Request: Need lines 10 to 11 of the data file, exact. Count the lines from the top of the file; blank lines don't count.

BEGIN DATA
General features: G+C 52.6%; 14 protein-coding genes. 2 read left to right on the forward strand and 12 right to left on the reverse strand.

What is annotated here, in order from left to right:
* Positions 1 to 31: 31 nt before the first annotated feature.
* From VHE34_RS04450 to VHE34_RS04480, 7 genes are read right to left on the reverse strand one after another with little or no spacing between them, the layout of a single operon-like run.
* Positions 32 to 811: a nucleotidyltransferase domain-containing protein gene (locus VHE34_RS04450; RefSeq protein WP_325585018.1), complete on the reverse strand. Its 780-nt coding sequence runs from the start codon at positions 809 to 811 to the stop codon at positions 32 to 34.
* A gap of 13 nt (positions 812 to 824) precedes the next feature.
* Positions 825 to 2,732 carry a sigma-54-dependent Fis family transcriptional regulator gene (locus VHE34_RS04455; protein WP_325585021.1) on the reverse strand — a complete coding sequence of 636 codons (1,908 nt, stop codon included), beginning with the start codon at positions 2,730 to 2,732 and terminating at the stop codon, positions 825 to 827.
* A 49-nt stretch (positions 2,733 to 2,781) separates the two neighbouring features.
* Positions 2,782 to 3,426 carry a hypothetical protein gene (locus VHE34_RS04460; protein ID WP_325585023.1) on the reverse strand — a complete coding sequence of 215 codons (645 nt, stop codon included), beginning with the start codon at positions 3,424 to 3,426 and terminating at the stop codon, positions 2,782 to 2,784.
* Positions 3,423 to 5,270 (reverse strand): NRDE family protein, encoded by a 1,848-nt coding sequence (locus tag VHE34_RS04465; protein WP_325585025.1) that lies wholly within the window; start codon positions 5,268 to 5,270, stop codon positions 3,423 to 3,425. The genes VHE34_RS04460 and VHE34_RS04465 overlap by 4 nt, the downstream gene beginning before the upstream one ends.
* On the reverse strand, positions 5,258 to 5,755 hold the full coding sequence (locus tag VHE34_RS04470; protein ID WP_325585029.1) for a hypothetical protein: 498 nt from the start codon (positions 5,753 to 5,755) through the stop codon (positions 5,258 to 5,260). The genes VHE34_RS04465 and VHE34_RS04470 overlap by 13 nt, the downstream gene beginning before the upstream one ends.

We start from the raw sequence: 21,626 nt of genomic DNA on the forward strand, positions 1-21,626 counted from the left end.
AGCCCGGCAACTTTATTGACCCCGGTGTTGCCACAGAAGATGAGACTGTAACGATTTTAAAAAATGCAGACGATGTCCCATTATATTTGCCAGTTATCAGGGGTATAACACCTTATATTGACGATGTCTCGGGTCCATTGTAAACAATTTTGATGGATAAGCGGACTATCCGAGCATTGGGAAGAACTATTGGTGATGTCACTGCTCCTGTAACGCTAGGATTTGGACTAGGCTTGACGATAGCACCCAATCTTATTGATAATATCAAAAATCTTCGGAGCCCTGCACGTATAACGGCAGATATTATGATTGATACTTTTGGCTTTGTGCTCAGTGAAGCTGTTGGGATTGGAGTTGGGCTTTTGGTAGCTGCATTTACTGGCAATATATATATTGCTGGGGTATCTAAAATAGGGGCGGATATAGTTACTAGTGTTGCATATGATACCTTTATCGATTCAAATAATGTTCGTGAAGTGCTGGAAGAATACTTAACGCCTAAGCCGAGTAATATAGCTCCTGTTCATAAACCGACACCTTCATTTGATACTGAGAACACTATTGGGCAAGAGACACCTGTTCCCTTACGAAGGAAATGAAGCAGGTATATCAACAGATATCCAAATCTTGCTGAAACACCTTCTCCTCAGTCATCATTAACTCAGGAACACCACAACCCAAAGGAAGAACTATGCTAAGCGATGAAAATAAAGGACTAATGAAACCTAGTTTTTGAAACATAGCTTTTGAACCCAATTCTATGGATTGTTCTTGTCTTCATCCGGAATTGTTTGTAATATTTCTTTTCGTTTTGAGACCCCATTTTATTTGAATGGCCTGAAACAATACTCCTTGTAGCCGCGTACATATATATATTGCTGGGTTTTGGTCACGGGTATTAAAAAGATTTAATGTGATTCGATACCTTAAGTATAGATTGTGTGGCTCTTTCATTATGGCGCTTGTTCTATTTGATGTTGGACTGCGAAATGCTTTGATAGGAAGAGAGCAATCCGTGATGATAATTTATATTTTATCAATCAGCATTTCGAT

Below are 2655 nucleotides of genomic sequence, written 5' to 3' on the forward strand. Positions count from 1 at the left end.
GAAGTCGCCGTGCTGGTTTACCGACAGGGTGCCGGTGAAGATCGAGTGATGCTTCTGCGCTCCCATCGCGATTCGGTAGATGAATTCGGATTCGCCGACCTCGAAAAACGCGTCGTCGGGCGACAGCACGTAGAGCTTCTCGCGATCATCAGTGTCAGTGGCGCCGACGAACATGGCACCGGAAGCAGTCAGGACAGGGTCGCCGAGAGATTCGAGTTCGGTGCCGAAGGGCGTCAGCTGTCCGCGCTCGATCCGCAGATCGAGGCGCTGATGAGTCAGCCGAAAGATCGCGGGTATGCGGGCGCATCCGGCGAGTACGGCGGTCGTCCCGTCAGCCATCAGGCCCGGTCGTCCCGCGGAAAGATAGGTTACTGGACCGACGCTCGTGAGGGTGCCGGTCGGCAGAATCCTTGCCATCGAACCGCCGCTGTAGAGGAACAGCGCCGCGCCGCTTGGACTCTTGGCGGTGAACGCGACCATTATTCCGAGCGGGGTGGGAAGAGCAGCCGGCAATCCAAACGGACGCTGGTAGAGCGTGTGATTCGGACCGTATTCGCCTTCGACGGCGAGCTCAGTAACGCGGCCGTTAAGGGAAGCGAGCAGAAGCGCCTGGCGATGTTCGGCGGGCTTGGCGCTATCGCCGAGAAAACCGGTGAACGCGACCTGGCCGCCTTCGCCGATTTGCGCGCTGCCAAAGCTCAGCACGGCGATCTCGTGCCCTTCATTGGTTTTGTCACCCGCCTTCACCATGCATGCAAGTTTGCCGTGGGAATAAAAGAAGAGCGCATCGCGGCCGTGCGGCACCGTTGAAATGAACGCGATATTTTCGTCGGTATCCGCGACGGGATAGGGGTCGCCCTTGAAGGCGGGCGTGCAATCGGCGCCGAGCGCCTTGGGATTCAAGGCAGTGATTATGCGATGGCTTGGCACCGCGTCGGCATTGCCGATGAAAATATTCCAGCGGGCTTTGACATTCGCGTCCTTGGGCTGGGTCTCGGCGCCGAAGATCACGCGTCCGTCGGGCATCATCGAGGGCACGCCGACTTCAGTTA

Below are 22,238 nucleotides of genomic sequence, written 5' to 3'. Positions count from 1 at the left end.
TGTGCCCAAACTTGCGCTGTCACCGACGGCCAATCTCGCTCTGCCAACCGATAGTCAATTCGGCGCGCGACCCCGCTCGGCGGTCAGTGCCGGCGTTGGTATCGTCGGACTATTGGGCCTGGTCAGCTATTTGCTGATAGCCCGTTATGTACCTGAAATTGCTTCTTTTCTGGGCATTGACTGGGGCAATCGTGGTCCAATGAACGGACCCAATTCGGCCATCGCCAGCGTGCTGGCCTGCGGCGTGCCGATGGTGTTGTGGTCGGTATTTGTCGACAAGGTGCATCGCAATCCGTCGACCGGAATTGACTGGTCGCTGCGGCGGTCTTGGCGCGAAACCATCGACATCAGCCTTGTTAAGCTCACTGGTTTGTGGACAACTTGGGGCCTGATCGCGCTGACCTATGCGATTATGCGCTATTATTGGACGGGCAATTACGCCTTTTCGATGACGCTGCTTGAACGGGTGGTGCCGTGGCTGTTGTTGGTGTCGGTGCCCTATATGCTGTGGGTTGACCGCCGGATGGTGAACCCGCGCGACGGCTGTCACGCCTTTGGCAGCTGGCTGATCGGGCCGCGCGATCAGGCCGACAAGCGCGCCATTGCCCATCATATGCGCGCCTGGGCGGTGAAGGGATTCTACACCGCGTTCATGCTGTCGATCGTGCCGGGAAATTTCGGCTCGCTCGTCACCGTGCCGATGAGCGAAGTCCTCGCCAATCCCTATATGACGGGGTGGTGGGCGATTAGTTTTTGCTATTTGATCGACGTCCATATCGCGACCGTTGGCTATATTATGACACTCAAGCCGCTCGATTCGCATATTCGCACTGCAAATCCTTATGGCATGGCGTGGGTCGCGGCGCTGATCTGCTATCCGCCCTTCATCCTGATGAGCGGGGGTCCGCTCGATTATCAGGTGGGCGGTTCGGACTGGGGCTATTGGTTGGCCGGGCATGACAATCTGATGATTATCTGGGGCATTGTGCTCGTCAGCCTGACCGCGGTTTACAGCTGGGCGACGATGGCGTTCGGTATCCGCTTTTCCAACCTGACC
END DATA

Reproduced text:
* Positions 3,423 to 5,270 (reverse strand): NRDE family protein, encoded by a 1,848-nt coding sequence (locus tag VHE34_RS04465; protein WP_325585025.1) that lies wholly within the window; start codon positions 5,268 to 5,270, stop codon positions 3,423 to 3,425. The genes VHE34_RS04460 and VHE34_RS04465 overlap by 4 nt, the downstream gene beginning before the upstream one ends.
* On the reverse strand, positions 5,258 to 5,755 hold the full coding sequence (locus tag VHE34_RS04470; protein ID WP_325585029.1) for a hypothetical protein: 498 nt from the start codon (positions 5,753 to 5,755) through the stop codon (positions 5,258 to 5,260). The genes VHE34_RS04465 and VHE34_RS04470 overlap by 13 nt, the downstream gene beginning before the upstream one ends.